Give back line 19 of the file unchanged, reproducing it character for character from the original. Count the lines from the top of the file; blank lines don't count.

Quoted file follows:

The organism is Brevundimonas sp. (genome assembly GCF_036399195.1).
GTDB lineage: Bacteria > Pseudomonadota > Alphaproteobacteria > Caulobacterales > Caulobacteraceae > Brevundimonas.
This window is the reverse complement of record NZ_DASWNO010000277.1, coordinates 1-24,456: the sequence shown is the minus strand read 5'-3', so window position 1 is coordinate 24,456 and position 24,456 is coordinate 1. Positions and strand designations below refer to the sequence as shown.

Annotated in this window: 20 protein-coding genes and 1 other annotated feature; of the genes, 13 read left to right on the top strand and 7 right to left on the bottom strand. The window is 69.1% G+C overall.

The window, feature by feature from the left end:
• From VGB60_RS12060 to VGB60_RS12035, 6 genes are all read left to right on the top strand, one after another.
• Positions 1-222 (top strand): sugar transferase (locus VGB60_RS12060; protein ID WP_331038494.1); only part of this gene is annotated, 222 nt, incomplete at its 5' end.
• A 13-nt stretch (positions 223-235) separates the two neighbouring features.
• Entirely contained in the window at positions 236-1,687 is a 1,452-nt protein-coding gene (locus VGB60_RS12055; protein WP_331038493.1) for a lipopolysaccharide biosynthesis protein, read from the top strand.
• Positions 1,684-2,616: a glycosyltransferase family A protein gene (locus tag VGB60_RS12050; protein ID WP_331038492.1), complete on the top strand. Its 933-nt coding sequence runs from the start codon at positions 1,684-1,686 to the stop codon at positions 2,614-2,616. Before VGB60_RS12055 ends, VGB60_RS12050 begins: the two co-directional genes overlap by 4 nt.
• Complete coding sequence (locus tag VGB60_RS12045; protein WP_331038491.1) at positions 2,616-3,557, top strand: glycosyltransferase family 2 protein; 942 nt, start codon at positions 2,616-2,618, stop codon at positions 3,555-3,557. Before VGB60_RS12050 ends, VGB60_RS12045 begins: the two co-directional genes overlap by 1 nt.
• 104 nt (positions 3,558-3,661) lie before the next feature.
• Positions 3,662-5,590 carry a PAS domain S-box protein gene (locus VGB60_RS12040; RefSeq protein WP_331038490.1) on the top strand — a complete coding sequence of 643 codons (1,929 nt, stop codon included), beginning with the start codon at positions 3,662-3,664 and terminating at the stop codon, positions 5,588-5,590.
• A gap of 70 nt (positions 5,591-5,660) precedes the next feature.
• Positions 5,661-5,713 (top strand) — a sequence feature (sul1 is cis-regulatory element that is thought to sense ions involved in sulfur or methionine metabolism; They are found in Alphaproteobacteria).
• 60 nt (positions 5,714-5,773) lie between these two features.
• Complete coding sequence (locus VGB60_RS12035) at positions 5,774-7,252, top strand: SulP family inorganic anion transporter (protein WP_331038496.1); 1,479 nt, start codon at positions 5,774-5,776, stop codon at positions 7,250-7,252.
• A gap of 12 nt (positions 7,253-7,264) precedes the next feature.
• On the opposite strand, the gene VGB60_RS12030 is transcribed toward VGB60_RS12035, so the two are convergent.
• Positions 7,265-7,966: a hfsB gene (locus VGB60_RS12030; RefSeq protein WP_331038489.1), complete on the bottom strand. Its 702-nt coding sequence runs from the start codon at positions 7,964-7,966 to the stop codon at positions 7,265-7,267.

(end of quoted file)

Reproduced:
• On the opposite strand, the gene VGB60_RS12030 is transcribed toward VGB60_RS12035, so the two are convergent.